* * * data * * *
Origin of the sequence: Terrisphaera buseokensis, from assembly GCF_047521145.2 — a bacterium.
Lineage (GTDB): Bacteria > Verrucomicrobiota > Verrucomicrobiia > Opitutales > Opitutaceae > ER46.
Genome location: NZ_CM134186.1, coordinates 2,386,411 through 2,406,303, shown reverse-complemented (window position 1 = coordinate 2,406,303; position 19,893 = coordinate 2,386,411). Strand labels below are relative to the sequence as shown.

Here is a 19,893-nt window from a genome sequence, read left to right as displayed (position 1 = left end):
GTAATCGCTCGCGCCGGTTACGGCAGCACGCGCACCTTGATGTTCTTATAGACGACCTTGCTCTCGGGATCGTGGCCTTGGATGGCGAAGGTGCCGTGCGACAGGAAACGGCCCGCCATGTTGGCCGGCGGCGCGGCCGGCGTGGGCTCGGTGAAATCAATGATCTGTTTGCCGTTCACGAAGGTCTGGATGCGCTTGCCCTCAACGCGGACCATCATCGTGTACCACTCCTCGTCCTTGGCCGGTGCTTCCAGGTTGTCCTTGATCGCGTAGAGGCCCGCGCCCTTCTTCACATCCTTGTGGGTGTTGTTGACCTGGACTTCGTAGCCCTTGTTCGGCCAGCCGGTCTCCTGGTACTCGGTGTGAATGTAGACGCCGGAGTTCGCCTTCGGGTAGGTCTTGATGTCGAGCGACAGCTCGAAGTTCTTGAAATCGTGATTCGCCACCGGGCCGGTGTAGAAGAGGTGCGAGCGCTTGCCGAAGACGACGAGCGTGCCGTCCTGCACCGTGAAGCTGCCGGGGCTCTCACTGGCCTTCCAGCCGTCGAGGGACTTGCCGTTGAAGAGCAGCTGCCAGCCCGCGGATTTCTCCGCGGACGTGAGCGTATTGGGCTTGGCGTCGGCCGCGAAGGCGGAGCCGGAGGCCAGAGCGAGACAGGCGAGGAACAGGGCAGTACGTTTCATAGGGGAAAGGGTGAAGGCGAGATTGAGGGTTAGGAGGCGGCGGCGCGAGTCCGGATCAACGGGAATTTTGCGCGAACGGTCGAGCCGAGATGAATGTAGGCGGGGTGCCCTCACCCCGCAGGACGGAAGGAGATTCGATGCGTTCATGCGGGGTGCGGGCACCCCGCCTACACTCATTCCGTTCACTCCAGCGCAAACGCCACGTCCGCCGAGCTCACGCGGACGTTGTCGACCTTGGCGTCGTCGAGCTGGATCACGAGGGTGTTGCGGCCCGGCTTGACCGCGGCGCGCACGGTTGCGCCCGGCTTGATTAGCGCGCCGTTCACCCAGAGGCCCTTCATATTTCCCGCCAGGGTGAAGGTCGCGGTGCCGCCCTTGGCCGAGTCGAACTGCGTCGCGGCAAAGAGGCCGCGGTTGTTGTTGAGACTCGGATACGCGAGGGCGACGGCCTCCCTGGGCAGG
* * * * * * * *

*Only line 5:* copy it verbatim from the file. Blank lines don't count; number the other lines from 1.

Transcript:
GTAATCGCTCGCGCCGGTTACGGCAGCACGCGCACCTTGATGTTCTTATAGACGACCTTGCTCTCGGGATCGTGGCCTTGGATGGCGAAGGTGCCGTGCGACAGGAAACGGCCCGCCATGTTGGCCGGCGGCGCGGCCGGCGTGGGCTCGGTGAAATCAATGATCTGTTTGCCGTTCACGAAGGTCTGGATGCGCTTGCCCTCAACGCGGACCATCATCGTGTACCACTCCTCGTCCTTGGCCGGTGCTTCCAGGTTGTCCTTGATCGCGTAGAGGCCCGCGCCCTTCTTCACATCCTTGTGGGTGTTGTTGACCTGGACTTCGTAGCCCTTGTTCGGCCAGCCGGTCTCCTGGTACTCGGTGTGAATGTAGACGCCGGAGTTCGCCTTCGGGTAGGTCTTGATGTCGAGCGACAGCTCGAAGTTCTTGAAATCGTGATTCGCCACCGGGCCGGTGTAGAAGAGGTGCGAGCGCTTGCCGAAGACGACGAGCGTGCCGTCCTGCACCGTGAAGCTGCCGGGGCTCTCACTGGCCTTCCAGCCGTCGAGGGACTTGCCGTTGAAGAGCAGCTGCCAGCCCGCGGATTTCTCCGCGGACGTGAGCGTATTGGGCTTGGCGTCGGCCGCGAAGGCGGAGCCGGAGGCCAGAGCGAGACAGGCGAGGAACAGGGCAGTACGTTTCATAGGGGAAAGGGTGAAGGCGAGATTGAGGGTTAGGAGGCGGCGGCGCGAGTCCGGATCAACGGGAATTTTGCGCGAACGGTCGAGCCGAGATGAATGTAGGCGGGGTGCCCTCACCCCGCAGGACGGAAGGAGATTCGATGCGTTCATGCGGGGTGCGGGCACCCCGCCTACACTCATTCCGTTCACTCCAGCGCAAACGCCACGTCCGCCGAGCTCACGCGGACGTTGTCGACCTTGGCGTCGTCGAGCTGGATCACGAGGGTGTTGCGGCCCGGCTTGACCGCGGCGCGCACGGTTGCGCCCGGCTTGATTAGCGCGCCGTTCACCCAGAGGCCCTTCATATTTCCCGCCAGGGTGAAGGTCGCGGTGCCGCCCTTGGCCGAGTCGAACTGCGTCGCGGCAAAGAGGCCGCGGTTGTTGTTGAGACTCGGATACGCGAGGGCGACGGCCTCCCTGGGCAGG